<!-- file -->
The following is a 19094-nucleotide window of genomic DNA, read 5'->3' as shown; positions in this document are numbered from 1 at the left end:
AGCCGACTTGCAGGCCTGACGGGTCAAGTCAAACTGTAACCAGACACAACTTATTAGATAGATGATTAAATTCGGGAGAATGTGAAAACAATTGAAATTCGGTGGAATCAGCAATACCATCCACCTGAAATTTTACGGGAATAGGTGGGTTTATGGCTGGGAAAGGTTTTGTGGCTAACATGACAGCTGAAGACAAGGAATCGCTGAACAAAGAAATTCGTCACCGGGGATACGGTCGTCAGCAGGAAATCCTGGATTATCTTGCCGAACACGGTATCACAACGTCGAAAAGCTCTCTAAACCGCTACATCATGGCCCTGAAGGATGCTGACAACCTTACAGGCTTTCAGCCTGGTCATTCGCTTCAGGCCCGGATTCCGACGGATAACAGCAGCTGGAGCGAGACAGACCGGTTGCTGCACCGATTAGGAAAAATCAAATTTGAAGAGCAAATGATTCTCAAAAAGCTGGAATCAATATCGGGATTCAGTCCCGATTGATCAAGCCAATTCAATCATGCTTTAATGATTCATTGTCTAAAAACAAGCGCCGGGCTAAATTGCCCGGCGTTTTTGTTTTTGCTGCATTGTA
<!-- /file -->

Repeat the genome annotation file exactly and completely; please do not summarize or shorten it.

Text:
The following is a 19094-nucleotide window of genomic DNA, read 5'->3' as shown; positions in this document are numbered from 1 at the left end:
AGCCGACTTGCAGGCCTGACGGGTCAAGTCAAACTGTAACCAGACACAACTTATTAGATAGATGATTAAATTCGGGAGAATGTGAAAACAATTGAAATTCGGTGGAATCAGCAATACCATCCACCTGAAATTTTACGGGAATAGGTGGGTTTATGGCTGGGAAAGGTTTTGTGGCTAACATGACAGCTGAAGACAAGGAATCGCTGAACAAAGAAATTCGTCACCGGGGATACGGTCGTCAGCAGGAAATCCTGGATTATCTTGCCGAACACGGTATCACAACGTCGAAAAGCTCTCTAAACCGCTACATCATGGCCCTGAAGGATGCTGACAACCTTACAGGCTTTCAGCCTGGTCATTCGCTTCAGGCCCGGATTCCGACGGATAACAGCAGCTGGAGCGAGACAGACCGGTTGCTGCACCGATTAGGAAAAATCAAATTTGAAGAGCAAATGATTCTCAAAAAGCTGGAATCAATATCGGGATTCAGTCCCGATTGATCAAGCCAATTCAATCATGCTTTAATGATTCATTGTCTAAAAACAAGCGCCGGGCTAAATTGCCCGGCGTTTTTGTTTTTGCTGCATTGTA